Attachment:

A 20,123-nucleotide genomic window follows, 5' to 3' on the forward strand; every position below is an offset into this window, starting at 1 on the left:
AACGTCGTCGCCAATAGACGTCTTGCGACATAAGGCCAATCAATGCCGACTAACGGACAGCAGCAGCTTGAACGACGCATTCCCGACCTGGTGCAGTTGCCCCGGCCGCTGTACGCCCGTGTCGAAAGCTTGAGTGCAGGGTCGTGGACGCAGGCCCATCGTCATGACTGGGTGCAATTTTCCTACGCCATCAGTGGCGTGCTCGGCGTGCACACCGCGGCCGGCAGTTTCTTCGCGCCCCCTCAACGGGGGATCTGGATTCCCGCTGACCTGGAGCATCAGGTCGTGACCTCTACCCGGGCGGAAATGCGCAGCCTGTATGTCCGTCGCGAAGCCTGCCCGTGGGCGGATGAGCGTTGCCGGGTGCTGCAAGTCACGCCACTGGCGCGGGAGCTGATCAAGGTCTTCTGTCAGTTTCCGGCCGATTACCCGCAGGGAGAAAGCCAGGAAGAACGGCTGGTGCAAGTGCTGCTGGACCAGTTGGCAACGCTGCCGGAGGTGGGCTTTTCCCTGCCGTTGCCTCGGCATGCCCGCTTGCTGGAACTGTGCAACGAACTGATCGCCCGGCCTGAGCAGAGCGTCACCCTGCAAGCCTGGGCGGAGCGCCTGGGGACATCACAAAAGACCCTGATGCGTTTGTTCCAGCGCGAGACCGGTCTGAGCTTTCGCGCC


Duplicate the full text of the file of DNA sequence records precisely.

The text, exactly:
A 20,123-nucleotide genomic window follows, 5' to 3' on the forward strand; every position below is an offset into this window, starting at 1 on the left:
AACGTCGTCGCCAATAGACGTCTTGCGACATAAGGCCAATCAATGCCGACTAACGGACAGCAGCAGCTTGAACGACGCATTCCCGACCTGGTGCAGTTGCCCCGGCCGCTGTACGCCCGTGTCGAAAGCTTGAGTGCAGGGTCGTGGACGCAGGCCCATCGTCATGACTGGGTGCAATTTTCCTACGCCATCAGTGGCGTGCTCGGCGTGCACACCGCGGCCGGCAGTTTCTTCGCGCCCCCTCAACGGGGGATCTGGATTCCCGCTGACCTGGAGCATCAGGTCGTGACCTCTACCCGGGCGGAAATGCGCAGCCTGTATGTCCGTCGCGAAGCCTGCCCGTGGGCGGATGAGCGTTGCCGGGTGCTGCAAGTCACGCCACTGGCGCGGGAGCTGATCAAGGTCTTCTGTCAGTTTCCGGCCGATTACCCGCAGGGAGAAAGCCAGGAAGAACGGCTGGTGCAAGTGCTGCTGGACCAGTTGGCAACGCTGCCGGAGGTGGGCTTTTCCCTGCCGTTGCCTCGGCATGCCCGCTTGCTGGAACTGTGCAACGAACTGATCGCCCGGCCTGAGCAGAGCGTCACCCTGCAAGCCTGGGCGGAGCGCCTGGGGACATCACAAAAGACCCTGATGCGTTTGTTCCAGCGCGAGACCGGTCTGAGCTTTCGCGCC